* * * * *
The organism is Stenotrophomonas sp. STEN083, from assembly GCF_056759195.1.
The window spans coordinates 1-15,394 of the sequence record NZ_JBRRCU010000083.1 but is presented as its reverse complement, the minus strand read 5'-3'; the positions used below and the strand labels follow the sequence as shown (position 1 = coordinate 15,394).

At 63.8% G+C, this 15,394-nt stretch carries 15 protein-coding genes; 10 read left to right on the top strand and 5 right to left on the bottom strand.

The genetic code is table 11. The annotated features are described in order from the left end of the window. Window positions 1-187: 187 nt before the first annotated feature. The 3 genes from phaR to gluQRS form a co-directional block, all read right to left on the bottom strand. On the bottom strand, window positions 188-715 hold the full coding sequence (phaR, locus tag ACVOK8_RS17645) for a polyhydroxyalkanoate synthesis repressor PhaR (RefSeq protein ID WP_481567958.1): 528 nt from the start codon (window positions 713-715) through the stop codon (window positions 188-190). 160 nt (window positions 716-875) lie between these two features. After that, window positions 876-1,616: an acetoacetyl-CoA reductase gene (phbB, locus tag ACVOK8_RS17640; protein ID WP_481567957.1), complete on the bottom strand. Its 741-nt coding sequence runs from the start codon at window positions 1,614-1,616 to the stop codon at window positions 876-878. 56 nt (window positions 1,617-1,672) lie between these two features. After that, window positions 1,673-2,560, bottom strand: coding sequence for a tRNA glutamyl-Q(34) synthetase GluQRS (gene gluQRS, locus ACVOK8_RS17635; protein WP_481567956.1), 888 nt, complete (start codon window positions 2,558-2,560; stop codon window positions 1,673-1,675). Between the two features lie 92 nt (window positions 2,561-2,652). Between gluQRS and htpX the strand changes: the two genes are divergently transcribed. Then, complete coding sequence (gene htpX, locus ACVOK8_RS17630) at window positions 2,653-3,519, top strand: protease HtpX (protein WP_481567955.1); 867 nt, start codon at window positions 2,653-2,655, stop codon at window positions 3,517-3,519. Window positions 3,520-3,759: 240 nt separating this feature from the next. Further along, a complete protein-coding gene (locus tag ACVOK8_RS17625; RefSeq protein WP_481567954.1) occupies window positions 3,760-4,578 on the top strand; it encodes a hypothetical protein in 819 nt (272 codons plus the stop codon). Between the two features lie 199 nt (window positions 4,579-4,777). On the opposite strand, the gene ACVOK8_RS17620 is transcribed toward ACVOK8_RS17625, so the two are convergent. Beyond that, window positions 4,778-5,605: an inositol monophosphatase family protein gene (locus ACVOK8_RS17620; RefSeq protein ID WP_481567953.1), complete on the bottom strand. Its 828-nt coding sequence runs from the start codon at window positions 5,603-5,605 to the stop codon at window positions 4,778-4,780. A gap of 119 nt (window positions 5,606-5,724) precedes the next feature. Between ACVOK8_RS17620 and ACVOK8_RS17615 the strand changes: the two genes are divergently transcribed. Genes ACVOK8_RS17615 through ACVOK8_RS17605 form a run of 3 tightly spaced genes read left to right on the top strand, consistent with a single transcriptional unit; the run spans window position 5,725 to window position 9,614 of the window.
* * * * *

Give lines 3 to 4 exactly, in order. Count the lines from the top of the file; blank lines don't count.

At 63.8% G+C, this 15,394-nt stretch carries 15 protein-coding genes; 10 read left to right on the top strand and 5 right to left on the bottom strand.

The genetic code is table 11. The annotated features are described in order from the left end of the window. Window positions 1-187: 187 nt before the first annotated feature. The 3 genes from phaR to gluQRS form a co-directional block, all read right to left on the bottom strand. On the bottom strand, window positions 188-715 hold the full coding sequence (phaR, locus tag ACVOK8_RS17645) for a polyhydroxyalkanoate synthesis repressor PhaR (RefSeq protein ID WP_481567958.1): 528 nt from the start codon (window positions 713-715) through the stop codon (window positions 188-190). 160 nt (window positions 716-875) lie between these two features. After that, window positions 876-1,616: an acetoacetyl-CoA reductase gene (phbB, locus tag ACVOK8_RS17640; protein ID WP_481567957.1), complete on the bottom strand. Its 741-nt coding sequence runs from the start codon at window positions 1,614-1,616 to the stop codon at window positions 876-878. 56 nt (window positions 1,617-1,672) lie between these two features. After that, window positions 1,673-2,560, bottom strand: coding sequence for a tRNA glutamyl-Q(34) synthetase GluQRS (gene gluQRS, locus ACVOK8_RS17635; protein WP_481567956.1), 888 nt, complete (start codon window positions 2,558-2,560; stop codon window positions 1,673-1,675). Between the two features lie 92 nt (window positions 2,561-2,652). Between gluQRS and htpX the strand changes: the two genes are divergently transcribed. Then, complete coding sequence (gene htpX, locus ACVOK8_RS17630) at window positions 2,653-3,519, top strand: protease HtpX (protein WP_481567955.1); 867 nt, start codon at window positions 2,653-2,655, stop codon at window positions 3,517-3,519. Window positions 3,520-3,759: 240 nt separating this feature from the next. Further along, a complete protein-coding gene (locus tag ACVOK8_RS17625; RefSeq protein WP_481567954.1) occupies window positions 3,760-4,578 on the top strand; it encodes a hypothetical protein in 819 nt (272 codons plus the stop codon). Between the two features lie 199 nt (window positions 4,579-4,777). On the opposite strand, the gene ACVOK8_RS17620 is transcribed toward ACVOK8_RS17625, so the two are convergent. Beyond that, window positions 4,778-5,605: an inositol monophosphatase family protein gene (locus ACVOK8_RS17620; RefSeq protein ID WP_481567953.1), complete on the bottom strand. Its 828-nt coding sequence runs from the start codon at window positions 5,603-5,605 to the stop codon at window positions 4,778-4,780. A gap of 119 nt (window positions 5,606-5,724) precedes the next feature. Between ACVOK8_RS17620 and ACVOK8_RS17615 the strand changes: the two genes are divergently transcribed. Genes ACVOK8_RS17615 through ACVOK8_RS17605 form a run of 3 tightly spaced genes read left to right on the top strand, consistent with a single transcriptional unit; the run spans window position 5,725 to window position 9,614 of the window.